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Entrepreneurial Spirit - Successful Small Business


Dave Belliveau sells products that are normally exclusive to the restaurant industry and not
available in grocery stores, such as Angus steaks aged for 28 days.
Photograph by : Rod MacIvor, The Ottawa Citizen

Iris Winston, Citizen Special
Published: Saturday, December 24, 2005


Delivering the good stuff A passion for food created a business that's still growing.

Can you judge a piece of meat by its colour? Certainly it is one way to determine whether it has been well aged, says Dave Belliveau, proprietor of Belliveau Quality Frozen Foods.

"For instance, when you age beef for 28 days, it gets brownish," explains the 20-year veteran of the food industry. "And that's a sign that it will probably taste better than meat that is bright red and hasn't been aged. But because people often don't like the brown look, grocery stores go for the red."

Meanwhile, the well-aged, top quality meat is destined for restaurants. This is where Belliveau Quality Frozen Foods comes in.

"I buy products that are normally exclusive to the restaurant industry and are not available in grocery stores," says Mr. Belliveau. "And I deliver them to customers' homes."

A self-described casualty of food-industry buyouts and mergers, the 45-year-old entrepreneur began his mobile food business about three years ago, when he moved to Ottawa from Alberta after his girlfriend was transferred to the city.

The idea for his business grew out of his own passion for food, he says.

"If there's a product out there that's better than the one I can get at the grocery store, I want it," he says. "And I knew that the products being sold to restaurants were generally better."

With the support of the government-run self-employment assistance program (SEAP), which offers technical help and provides the financial equivalent of employment insurance for one year while a business is in the early stages, he set up Belliveau Quality Frozen Foods. Initially, he sold only one product -- pork back ribs -- and customers picked up their orders from warehouse space that he leased.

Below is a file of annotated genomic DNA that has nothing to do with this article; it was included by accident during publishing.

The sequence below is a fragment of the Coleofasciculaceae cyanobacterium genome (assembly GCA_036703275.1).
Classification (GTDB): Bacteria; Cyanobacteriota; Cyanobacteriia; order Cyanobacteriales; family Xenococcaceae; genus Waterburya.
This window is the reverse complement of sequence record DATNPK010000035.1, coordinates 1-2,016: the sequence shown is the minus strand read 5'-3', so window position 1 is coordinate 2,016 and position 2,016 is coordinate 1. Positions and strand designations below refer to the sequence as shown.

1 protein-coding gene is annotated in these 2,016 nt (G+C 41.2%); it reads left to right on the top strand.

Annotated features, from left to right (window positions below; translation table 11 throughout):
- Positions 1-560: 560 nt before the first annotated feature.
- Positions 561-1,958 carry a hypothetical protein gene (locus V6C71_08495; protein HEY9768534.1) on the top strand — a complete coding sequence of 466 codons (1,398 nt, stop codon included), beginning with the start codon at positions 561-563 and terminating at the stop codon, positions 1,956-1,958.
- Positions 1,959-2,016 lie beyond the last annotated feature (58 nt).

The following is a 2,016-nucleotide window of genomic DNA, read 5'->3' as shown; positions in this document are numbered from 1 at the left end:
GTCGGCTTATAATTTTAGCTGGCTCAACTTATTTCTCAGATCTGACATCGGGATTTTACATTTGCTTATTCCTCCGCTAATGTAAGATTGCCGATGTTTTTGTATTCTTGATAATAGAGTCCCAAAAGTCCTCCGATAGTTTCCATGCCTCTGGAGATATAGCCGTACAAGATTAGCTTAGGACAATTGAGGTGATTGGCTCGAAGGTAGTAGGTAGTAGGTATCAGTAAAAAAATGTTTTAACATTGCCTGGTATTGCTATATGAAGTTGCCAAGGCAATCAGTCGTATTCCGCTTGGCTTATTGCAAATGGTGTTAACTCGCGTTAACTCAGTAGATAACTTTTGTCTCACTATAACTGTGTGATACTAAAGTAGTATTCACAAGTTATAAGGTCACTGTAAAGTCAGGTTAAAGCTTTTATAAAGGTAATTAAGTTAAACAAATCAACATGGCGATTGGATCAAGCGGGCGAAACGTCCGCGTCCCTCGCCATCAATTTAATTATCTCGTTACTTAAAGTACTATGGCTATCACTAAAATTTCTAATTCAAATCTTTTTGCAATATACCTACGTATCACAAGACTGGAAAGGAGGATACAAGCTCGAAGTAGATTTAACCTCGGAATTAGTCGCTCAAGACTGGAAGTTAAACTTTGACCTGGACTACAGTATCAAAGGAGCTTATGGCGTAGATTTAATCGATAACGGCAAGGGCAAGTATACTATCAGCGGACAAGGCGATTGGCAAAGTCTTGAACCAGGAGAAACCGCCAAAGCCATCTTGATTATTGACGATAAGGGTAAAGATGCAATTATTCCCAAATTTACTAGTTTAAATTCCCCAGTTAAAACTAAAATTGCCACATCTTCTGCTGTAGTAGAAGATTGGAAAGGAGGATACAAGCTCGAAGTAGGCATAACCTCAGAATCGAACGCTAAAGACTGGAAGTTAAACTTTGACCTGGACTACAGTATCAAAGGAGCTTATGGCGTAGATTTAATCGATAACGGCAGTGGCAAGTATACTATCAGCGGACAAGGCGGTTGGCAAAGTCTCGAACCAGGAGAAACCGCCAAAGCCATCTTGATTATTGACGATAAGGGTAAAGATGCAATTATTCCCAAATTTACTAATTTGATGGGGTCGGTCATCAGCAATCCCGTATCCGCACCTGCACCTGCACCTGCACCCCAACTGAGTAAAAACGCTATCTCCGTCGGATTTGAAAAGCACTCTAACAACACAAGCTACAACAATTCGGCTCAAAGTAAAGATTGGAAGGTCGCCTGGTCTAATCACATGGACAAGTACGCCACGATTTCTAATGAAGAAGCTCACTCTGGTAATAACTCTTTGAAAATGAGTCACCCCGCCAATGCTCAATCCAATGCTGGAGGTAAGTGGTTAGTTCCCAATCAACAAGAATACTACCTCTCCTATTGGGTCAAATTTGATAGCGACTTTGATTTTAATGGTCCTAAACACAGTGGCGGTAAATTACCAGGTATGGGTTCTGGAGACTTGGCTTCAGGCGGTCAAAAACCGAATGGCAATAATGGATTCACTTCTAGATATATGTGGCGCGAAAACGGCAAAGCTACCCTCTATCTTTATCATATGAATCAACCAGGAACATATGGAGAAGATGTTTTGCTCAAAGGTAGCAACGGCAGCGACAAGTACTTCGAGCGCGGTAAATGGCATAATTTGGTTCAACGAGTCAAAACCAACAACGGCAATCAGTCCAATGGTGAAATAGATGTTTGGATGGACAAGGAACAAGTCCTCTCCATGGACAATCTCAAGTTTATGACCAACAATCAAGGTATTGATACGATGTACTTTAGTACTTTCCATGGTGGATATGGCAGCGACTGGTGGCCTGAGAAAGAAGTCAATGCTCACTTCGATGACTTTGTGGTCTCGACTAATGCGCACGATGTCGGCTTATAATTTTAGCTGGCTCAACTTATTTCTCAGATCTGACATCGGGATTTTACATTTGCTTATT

Within three months, he expanded his products to a full range of meats and had added fish and seafood, vegetables and desserts. Before he completed his first year of business, he had leased a one-ton freezer truck so he could deliver to customers.

Any order of $100 or more qualifies for free home delivery, he says, adding that unlike some other food delivery services, he does not require customers to enter into a food plan or invest a substantial sum or commit to purchase over a long period.

"The big thing is getting people to trust the service. I just want them to try my food. That way, they'll find out how awesome the taste is."

The company's growth has come primarily from word-of-mouth referrals, says Mr. Belliveau. "In a small business like mine, you can't afford to spend a lot of money on advertising -- and that's the only way that advertising is successful. But when your products are good and your prices are competitive, people talk about them. I love hearing my customers brag about the food. Word of mouth is the best advertising there is."

At this point, he says, Angus steaks account for more than 30 per cent of his sales. The fish and seafood he brings in are also strong sellers. "I go to Nova Scotia with my truck full of steak to sell and pick up seafood," says the Nova Scotia native. He notes that as well as making good business sense to travel with a full load each way, the trips home give him the opportunity to visit his mother.

Setting up the company has not required a major financial outlay, says Mr. Belliveau. "Basically, I was looking at the cost of the inventory and the rental of space," he says, "and because of my years of experience in the industry, my main supplier was willing to give me credit."

He carries an average of $20,000 worth of inventory, as well as leasing his truck and warehouse space.

"The business is paying all the bills, but I haven't been paying myself so far," he says, adding that the company has sold more than $100,000 worth of frozen foods to date. "A business takes about five years to build, so I'm on the right track. I'm in the black. Now I have to double my customer base to make a living."

Iris Winston is an Ottawa freelance writer.
E-mail: iris.home@sympatico.ca



Belliveau Quality Frozen Foods
Location: 538 Blair St.
Telephone: 852-1586
E-mail: info@bqff.ca
Website: www.bqff.ca


Best business decision: Becoming a member of Business Networking International, which has raised awareness of the business.

Worst business decision: Thinking that it was possible to advertise successfully without spending a substantial amount on regular ads.

Biggest challenge: Persuading people to trust your service.

The Ottawa Citizen 2005



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